Two Case Studies in Government Malfeasance

By Edward Zehr

May 26, 1997 Recent irregularities in the handling of evidence by the FBI, described in a report issued by the inspector general of the Justice Department, are having repercussions on cases thought to have been settled long ago. Perhaps the most striking example of this to date is the case of Dr. Jeffrey R. MacDonald, an Army surgeon with an ivy league background who was convicted of murdering his wife and two small children. The case attracted national attention when Joe McGinniss wrote a best-selling book about it titled Fatal Vision. The unraveling of the case began with an article by Laurie P. Cohen that appeared in the April 16 Wall Street Journal. In the article Cohen revealed that FBI hair-and-fibers examiner Michael P. Malone had apparently submitted two fraudulent affidavits. Then, in an article appearing in the May 26 New Republic, Ruth Shalit disclosed that one of the affidavits, regarding "a strand of synthetic blond fiber... has become the basis of a habeas petition to gain a new trial for MacDonald." It seems that Malone had sworn that such material is not used in making wigs, knowing full well that it is used for this purpose. This is a crucial point in that MacDonald claimed that his family had been attacked by "a black man in an Army field jacket with sergeant's stripes, two white men and a woman in a blond wig and floppy hat."


MacDonald, a Green Beret surgeon, was living on base with his family at Fort Bragg, North Carolina when, on February 17, 1970, military police at the base received a call from him saying, "We've been stabbed. People are dying... I may be dying." When military police arrived at the apartment they found MacDonald's wife stabbed to death in the master bedroom and his two daughters hacked to death in their beds. They had been attacked with "an ice pick, a Geneva Forge knife and a wooden club later found in the backyard." MacDonald was unconscious, but alive. He was taken to a hospital where he later told police that his family had been attacked by drug crazed hippies who rampaged through his apartment carrying a candle and chanting "acid is groovy" as they slaughtered his family. MacDonald said that he had been sleeping on the living- room sofa when his family was attacked. He claimed that he was beaten and slashed by three men until he passed out. He was treated "for multiple head contusions, a collapsed lung, as many as seventeen ice-pick wounds and at least four knife wounds, including one so deep it exposed his stomach muscle..." The Army's Criminal Investigation Division did not believe MacDonald's story. For one thing, they thought the crime scene was a bit too tidy to have been the scene of a desperate struggle, citing a flowerpot that was still upright. They also cited forensic evidence which they had turned over to the FBI. "A bloody strand of Colette's head hair entwined with one of MacDonald's pajama fibers" was taken to be evidence that MacDonald had struggled with his wife. MacDonald's bloody footprint in the doorway of his daughter's bedroom was said to prove that he had paused there as he carried his wife's body into the master bedroom. But the fact that two of MacDonald's pajama fibers were found on the murder club was said by Lead prosecutor James Blackburn to be the "most important" evidence of all.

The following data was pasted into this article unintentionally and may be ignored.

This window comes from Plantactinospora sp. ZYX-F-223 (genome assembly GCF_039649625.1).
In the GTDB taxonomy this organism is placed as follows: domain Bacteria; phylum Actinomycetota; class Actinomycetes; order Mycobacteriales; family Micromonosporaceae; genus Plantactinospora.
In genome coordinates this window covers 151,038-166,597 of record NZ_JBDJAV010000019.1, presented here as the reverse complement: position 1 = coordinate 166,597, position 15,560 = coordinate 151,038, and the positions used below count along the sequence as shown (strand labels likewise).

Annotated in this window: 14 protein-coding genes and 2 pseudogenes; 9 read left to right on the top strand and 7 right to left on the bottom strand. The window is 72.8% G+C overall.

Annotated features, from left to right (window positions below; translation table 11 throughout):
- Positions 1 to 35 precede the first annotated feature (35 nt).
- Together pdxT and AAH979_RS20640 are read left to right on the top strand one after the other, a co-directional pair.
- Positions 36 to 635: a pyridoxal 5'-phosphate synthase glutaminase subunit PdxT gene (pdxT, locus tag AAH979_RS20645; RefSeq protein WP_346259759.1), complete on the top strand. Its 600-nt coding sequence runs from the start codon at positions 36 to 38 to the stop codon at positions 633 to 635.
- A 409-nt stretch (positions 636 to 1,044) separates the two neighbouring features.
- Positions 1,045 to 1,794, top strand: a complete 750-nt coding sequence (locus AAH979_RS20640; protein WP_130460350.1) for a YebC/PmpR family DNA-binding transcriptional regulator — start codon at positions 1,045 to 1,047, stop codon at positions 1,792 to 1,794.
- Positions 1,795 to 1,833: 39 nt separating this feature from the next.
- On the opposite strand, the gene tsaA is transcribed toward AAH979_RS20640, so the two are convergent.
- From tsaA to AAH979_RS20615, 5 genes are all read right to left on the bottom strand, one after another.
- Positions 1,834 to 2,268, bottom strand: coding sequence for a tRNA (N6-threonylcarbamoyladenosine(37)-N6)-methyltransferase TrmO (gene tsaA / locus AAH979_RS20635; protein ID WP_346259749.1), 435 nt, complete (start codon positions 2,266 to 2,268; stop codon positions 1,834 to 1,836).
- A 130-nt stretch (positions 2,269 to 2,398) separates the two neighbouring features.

MacDonald's defense was plagued by the lack of certain evidence as well. Investigators said none of MacDonald's pajama fibers or blood were found in entrance to the hallway where he claimed to have struggled with the intruders. The jurors, although troubled by the seeming lack of motive, were convinced by the absence of blood where MacDonald said the struggle had taken place and by the lack of evidence of intruders. After deliberating for six hours they convicted MacDonald of triple murder. He was sentenced to three life terms to be served consecutively.


Ms. Shalit notes that MacDonald's attorneys made repeated requests for "investigative reports, witness statements, handwritten lab notes and other unfiltered primary material-- that would substantiate the government's damning interpretation of the evidence collected at the crime scene."